Rolling out in 2014, motorists can pay via the ParkChicago app or website. Please visit the ParkChicago website for more information (click here).
Is it safe to pay at the pay boxes?
Credit card transactions at the pay boxes are secure because pay boxes are PCI compliant. PCI is the Payment Card Industry (PCI) Security Standard for protecting data. It is a set of requirements designed to ensure that companies that process, store, or transmit credit card information maintain a secure environment.
When using a credit card at the pay box, credit card information is transmitted directly to the financial institution. CPM does not retain or store the data except for the last four digits of your credit card, which is very similar to any other credit card transaction. Retaining the last four digits of the credit card enables CPM to provide better customer service in case there is a problem with the pay box and a refund is necessary.
What are the metered parking rates and hours in Chicago?
For general rates and times, please visit the Cost & Hours page. For specific rates, times and restrictions please refer to signage near or around the parking area. Also, review information located on the pay box.
I got a parking ticket. What do I do now?
If you received a valid citation, please pay it by following the directions on the ticket or envelope. If you believe a citations was issued in error, you may contest the ticket. Instructions for challenging a ticket can be found on the ticket or visit the City of Chicago website for more information (click here).
What should I do if a pay box is broken? Do I still have to pay?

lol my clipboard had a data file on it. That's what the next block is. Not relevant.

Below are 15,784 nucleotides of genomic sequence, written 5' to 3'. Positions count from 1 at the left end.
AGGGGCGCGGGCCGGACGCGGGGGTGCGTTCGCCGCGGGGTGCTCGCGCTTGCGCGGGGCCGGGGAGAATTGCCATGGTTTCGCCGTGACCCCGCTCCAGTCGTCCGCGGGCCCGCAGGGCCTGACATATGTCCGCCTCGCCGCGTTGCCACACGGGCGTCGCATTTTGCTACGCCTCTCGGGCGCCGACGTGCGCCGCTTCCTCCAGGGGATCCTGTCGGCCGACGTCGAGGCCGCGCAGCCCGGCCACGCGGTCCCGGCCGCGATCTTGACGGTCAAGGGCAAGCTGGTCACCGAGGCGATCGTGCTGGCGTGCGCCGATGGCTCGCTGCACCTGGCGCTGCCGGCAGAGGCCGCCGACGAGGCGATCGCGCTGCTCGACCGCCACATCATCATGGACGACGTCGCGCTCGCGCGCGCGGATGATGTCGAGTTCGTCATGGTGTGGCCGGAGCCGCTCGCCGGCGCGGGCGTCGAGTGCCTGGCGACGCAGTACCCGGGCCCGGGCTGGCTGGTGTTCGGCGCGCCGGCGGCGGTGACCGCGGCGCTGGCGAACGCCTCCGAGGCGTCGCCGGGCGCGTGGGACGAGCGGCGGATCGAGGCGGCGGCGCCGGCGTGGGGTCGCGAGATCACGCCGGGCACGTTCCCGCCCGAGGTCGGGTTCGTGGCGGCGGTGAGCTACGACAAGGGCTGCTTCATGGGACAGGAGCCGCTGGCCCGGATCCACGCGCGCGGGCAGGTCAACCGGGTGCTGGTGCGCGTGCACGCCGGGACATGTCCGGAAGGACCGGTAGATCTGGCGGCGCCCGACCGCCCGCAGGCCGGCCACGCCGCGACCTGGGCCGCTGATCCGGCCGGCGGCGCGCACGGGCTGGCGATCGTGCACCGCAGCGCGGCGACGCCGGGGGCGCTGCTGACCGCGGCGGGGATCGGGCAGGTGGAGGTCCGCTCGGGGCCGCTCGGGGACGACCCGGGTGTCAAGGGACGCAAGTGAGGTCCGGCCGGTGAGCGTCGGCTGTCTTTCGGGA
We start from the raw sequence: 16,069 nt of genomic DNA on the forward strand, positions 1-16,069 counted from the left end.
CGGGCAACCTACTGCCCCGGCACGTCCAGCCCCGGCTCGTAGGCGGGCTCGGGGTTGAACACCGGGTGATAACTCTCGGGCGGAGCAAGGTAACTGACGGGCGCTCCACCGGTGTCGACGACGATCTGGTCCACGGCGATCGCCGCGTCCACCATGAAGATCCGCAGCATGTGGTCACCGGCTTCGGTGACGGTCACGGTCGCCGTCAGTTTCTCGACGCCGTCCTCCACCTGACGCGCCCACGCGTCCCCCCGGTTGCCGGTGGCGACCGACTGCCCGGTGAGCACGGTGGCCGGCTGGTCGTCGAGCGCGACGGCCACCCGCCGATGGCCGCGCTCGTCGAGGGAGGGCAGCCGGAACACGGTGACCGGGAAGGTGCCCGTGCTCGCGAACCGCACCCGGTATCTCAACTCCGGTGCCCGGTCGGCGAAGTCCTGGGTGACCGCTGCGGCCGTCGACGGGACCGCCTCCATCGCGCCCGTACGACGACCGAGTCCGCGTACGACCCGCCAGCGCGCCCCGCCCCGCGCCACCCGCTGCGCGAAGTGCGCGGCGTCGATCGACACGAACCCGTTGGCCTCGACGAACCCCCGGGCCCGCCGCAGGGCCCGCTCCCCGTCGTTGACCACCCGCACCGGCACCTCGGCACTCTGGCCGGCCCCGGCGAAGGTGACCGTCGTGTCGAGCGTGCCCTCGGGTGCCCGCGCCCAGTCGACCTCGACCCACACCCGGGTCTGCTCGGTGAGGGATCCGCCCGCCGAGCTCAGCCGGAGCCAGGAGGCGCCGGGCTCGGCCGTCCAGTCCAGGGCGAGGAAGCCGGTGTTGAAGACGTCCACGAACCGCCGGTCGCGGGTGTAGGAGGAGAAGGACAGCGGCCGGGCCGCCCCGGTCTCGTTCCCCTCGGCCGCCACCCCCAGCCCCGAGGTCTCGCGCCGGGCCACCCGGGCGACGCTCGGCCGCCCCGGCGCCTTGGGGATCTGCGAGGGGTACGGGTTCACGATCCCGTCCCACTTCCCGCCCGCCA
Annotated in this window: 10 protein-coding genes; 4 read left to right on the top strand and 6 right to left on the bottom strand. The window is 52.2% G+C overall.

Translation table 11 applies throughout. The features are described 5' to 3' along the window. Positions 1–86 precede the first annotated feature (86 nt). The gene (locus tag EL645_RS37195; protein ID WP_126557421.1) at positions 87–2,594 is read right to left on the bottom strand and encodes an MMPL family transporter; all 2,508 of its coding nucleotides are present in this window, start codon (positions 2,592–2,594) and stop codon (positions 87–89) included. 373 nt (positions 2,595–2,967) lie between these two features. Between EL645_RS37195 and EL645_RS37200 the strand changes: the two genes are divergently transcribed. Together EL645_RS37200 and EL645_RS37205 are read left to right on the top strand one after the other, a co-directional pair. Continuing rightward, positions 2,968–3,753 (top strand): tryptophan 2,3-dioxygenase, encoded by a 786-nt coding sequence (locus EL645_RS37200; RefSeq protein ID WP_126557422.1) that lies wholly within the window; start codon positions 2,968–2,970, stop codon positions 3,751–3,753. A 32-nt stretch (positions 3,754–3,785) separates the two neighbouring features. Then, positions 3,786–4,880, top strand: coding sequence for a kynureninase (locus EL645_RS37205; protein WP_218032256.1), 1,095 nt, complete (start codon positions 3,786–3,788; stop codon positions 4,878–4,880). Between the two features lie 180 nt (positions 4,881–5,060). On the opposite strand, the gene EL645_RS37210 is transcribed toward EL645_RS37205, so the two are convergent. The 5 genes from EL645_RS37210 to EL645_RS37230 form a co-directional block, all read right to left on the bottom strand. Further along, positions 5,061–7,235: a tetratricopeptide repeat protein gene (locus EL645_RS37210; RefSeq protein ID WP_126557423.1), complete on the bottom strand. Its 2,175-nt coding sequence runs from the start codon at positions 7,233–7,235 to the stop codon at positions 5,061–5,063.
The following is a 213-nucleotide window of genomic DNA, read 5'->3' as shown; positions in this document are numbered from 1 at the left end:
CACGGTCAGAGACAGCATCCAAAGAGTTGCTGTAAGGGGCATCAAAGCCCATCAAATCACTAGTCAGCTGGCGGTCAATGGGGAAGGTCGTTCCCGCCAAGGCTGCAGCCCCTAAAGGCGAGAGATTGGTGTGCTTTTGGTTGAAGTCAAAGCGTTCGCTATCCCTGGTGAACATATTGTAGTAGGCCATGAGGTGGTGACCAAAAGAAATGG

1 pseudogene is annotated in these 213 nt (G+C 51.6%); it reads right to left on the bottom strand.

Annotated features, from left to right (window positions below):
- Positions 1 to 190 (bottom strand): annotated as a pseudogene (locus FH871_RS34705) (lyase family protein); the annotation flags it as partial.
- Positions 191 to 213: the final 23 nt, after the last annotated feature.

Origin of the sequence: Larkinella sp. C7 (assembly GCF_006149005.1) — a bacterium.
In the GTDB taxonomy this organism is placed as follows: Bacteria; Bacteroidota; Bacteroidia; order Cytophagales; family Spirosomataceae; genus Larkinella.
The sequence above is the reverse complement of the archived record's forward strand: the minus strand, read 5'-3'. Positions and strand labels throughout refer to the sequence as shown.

If the pay box where you parked is inoperative, please call 877-242-7901 and report it within 24 hours. In such cases, you don’t have to pay for parking. However, please be aware that you may park only for the maximum period of stay allowed in that zone; exceeding the time limit, even if the meter is broken, may result in a citation.
Please remember that by reporting a broken or malfunctioning pay box, you are helping us keep the system operational, helping your fellow motorists and protecting yourself should you inadvertently receive a parking ticket.
My credit card was charged twice. Can I get a refund?
If your credit card was charged an incorrect amount or if feel that you are entitled to a refund for any reason, please follow the instructions here or call 877-242-7901.
Do drivers with disabilities get special parking privileges at pay boxes?
Yes. A new Illinois law aimed at cracking down on abled-bodied motorists who abuse disabled parking permits took effect on January 1, 2014. Passed unanimously by the Illinois General Assembly and signed into law by Governor Pat Quinn, the new law provides free parking to motorists who are physically unable to access a meter or pay box because they have a severe disability. Eligible motorists will now display a yellow-and-gray colored placard to park for free at metered spaces in Chicago and throughout the state.
What steps should I take to have a pay box relocated?
All pay box relocation request need be submitted to the alderman representing the specific ward where the pay box is located. For a complete list of aldermen and their contact information, visit here.
This page was last updated on 08-18-2014.